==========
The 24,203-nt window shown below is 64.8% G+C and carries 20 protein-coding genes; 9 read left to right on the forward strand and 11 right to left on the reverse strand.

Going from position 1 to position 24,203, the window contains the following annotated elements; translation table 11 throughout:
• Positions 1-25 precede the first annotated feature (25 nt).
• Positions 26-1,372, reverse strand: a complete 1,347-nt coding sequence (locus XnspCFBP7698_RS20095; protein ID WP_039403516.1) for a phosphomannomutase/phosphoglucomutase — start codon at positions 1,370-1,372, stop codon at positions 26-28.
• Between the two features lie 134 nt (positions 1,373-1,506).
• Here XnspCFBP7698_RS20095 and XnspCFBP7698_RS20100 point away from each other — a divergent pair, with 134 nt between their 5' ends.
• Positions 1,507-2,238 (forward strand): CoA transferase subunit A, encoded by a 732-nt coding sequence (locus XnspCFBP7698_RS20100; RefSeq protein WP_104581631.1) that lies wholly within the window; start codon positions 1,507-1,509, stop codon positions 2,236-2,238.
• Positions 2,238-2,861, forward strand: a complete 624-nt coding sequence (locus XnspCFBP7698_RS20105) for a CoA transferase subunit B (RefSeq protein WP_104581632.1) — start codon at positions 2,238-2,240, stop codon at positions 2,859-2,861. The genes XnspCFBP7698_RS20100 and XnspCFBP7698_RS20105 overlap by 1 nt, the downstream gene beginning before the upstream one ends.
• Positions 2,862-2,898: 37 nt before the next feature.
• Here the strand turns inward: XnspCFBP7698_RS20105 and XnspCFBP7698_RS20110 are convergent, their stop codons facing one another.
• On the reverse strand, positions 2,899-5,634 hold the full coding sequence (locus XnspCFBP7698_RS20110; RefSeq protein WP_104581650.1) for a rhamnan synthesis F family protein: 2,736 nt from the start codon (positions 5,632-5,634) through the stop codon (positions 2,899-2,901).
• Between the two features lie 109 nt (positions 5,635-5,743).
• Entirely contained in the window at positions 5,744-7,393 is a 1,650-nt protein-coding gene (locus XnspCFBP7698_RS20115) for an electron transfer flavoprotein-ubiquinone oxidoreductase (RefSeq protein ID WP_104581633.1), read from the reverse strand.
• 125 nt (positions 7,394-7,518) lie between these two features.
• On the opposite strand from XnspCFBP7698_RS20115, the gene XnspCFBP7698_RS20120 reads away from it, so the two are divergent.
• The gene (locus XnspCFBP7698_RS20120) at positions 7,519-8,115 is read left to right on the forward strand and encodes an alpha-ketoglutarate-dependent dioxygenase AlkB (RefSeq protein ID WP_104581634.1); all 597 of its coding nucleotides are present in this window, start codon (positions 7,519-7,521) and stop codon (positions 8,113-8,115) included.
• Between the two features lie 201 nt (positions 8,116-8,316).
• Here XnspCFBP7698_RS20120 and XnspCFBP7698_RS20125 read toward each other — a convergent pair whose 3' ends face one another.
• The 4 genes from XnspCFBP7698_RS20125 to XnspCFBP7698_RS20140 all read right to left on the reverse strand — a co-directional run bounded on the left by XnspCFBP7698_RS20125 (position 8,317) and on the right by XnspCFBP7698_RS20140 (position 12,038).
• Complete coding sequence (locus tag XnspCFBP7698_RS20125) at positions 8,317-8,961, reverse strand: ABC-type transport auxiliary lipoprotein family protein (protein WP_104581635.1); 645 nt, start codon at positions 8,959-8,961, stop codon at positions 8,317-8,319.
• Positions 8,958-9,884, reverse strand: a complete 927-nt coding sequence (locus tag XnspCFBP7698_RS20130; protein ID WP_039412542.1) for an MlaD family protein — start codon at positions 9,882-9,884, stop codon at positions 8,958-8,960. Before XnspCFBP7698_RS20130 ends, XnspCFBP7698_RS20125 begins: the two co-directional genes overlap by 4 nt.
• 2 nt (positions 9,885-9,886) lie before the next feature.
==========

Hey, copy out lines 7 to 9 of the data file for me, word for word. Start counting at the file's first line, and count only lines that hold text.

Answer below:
• Positions 1,507-2,238 (forward strand): CoA transferase subunit A, encoded by a 732-nt coding sequence (locus XnspCFBP7698_RS20100; RefSeq protein WP_104581631.1) that lies wholly within the window; start codon positions 1,507-1,509, stop codon positions 2,236-2,238.
• Positions 2,238-2,861, forward strand: a complete 624-nt coding sequence (locus XnspCFBP7698_RS20105) for a CoA transferase subunit B (RefSeq protein WP_104581632.1) — start codon at positions 2,238-2,240, stop codon at positions 2,859-2,861. The genes XnspCFBP7698_RS20100 and XnspCFBP7698_RS20105 overlap by 1 nt, the downstream gene beginning before the upstream one ends.
• Positions 2,862-2,898: 37 nt before the next feature.